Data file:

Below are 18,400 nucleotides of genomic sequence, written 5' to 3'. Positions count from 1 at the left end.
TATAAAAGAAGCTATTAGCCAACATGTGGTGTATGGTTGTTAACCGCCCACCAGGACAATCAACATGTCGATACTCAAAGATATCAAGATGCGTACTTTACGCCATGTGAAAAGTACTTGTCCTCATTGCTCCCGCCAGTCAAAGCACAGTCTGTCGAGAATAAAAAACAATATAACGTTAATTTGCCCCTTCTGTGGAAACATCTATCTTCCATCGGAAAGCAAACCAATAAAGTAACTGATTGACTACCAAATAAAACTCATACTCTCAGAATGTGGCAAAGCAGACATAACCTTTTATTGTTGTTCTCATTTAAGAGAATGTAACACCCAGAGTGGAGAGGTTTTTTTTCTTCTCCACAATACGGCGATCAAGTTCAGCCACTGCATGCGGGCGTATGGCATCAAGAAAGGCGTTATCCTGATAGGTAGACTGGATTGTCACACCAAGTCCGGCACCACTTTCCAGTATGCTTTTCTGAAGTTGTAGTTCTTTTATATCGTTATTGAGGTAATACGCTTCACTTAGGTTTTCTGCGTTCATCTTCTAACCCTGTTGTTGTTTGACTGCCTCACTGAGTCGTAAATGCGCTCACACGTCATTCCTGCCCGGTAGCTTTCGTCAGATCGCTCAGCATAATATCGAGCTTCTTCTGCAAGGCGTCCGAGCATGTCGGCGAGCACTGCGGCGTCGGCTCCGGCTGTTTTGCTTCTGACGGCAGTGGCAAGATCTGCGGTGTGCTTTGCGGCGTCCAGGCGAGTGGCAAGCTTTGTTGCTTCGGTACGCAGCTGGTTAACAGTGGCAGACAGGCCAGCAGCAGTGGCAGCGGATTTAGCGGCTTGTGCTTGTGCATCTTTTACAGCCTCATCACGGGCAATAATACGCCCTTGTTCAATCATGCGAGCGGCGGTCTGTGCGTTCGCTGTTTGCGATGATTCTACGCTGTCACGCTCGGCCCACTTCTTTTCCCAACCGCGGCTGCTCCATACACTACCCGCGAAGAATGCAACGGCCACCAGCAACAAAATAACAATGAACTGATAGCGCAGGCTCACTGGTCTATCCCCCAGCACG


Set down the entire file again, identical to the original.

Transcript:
Below are 18,400 nucleotides of genomic sequence, written 5' to 3'. Positions count from 1 at the left end.
TATAAAAGAAGCTATTAGCCAACATGTGGTGTATGGTTGTTAACCGCCCACCAGGACAATCAACATGTCGATACTCAAAGATATCAAGATGCGTACTTTACGCCATGTGAAAAGTACTTGTCCTCATTGCTCCCGCCAGTCAAAGCACAGTCTGTCGAGAATAAAAAACAATATAACGTTAATTTGCCCCTTCTGTGGAAACATCTATCTTCCATCGGAAAGCAAACCAATAAAGTAACTGATTGACTACCAAATAAAACTCATACTCTCAGAATGTGGCAAAGCAGACATAACCTTTTATTGTTGTTCTCATTTAAGAGAATGTAACACCCAGAGTGGAGAGGTTTTTTTTCTTCTCCACAATACGGCGATCAAGTTCAGCCACTGCATGCGGGCGTATGGCATCAAGAAAGGCGTTATCCTGATAGGTAGACTGGATTGTCACACCAAGTCCGGCACCACTTTCCAGTATGCTTTTCTGAAGTTGTAGTTCTTTTATATCGTTATTGAGGTAATACGCTTCACTTAGGTTTTCTGCGTTCATCTTCTAACCCTGTTGTTGTTTGACTGCCTCACTGAGTCGTAAATGCGCTCACACGTCATTCCTGCCCGGTAGCTTTCGTCAGATCGCTCAGCATAATATCGAGCTTCTTCTGCAAGGCGTCCGAGCATGTCGGCGAGCACTGCGGCGTCGGCTCCGGCTGTTTTGCTTCTGACGGCAGTGGCAAGATCTGCGGTGTGCTTTGCGGCGTCCAGGCGAGTGGCAAGCTTTGTTGCTTCGGTACGCAGCTGGTTAACAGTGGCAGACAGGCCAGCAGCAGTGGCAGCGGATTTAGCGGCTTGTGCTTGTGCATCTTTTACAGCCTCATCACGGGCAATAATACGCCCTTGTTCAATCATGCGAGCGGCGGTCTGTGCGTTCGCTGTTTGCGATGATTCTACGCTGTCACGCTCGGCCCACTTCTTTTCCCAACCGCGGCTGCTCCATACACTACCCGCGAAGAATGCAACGGCCACCAGCAACAAAATAACAATGAACTGATAGCGCAGGCTCACTGGTCTATCCCCCAGCACG